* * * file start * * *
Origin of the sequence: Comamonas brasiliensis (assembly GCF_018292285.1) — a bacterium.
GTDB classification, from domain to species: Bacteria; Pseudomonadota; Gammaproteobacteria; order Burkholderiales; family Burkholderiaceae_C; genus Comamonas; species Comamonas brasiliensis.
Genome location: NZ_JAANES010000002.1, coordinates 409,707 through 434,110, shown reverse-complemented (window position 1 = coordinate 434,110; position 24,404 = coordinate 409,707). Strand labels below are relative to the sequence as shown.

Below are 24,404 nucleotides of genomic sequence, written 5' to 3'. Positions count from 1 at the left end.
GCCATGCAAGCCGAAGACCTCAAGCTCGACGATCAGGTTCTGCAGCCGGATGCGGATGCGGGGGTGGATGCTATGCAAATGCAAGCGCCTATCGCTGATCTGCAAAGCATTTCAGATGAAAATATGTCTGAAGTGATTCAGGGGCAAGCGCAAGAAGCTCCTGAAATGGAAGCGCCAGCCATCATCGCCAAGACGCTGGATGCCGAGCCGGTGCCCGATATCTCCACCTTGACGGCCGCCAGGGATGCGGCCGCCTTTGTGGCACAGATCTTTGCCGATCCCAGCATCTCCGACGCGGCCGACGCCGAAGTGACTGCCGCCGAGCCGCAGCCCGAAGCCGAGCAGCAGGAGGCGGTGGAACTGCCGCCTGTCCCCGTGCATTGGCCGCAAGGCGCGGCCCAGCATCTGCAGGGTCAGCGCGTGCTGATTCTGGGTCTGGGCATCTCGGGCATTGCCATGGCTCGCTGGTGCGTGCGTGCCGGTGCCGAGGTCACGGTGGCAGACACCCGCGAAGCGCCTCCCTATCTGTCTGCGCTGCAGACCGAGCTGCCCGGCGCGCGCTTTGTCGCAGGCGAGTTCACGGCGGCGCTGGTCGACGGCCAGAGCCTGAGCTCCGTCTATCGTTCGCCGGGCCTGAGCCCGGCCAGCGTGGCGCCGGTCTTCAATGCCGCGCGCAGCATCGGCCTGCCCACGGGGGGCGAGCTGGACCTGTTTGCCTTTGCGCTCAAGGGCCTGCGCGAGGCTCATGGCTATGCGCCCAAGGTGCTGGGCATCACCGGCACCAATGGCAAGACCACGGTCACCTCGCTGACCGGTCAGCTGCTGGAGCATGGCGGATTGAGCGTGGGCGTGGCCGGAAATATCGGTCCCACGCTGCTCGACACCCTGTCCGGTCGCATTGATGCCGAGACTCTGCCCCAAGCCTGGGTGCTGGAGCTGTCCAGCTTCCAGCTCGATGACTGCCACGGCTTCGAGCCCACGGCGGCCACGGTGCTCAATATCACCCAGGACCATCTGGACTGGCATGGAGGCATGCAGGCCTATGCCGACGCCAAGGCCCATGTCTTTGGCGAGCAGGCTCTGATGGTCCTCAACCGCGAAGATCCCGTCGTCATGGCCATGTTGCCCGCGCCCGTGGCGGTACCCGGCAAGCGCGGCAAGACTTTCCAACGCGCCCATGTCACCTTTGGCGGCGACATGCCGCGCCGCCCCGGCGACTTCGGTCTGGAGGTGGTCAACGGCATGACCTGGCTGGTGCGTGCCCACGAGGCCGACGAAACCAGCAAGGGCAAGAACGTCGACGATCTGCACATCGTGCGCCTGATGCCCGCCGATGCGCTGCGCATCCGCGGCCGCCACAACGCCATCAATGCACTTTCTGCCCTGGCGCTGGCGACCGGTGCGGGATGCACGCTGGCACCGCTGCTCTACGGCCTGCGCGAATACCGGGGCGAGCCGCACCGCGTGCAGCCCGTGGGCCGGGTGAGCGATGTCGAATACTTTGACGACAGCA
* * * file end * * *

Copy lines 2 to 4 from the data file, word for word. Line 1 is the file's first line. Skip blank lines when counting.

GTDB classification, from domain to species: Bacteria; Pseudomonadota; Gammaproteobacteria; order Burkholderiales; family Burkholderiaceae_C; genus Comamonas; species Comamonas brasiliensis.
Genome location: NZ_JAANES010000002.1, coordinates 409,707 through 434,110, shown reverse-complemented (window position 1 = coordinate 434,110; position 24,404 = coordinate 409,707). Strand labels below are relative to the sequence as shown.

Below are 24,404 nucleotides of genomic sequence, written 5' to 3'. Positions count from 1 at the left end.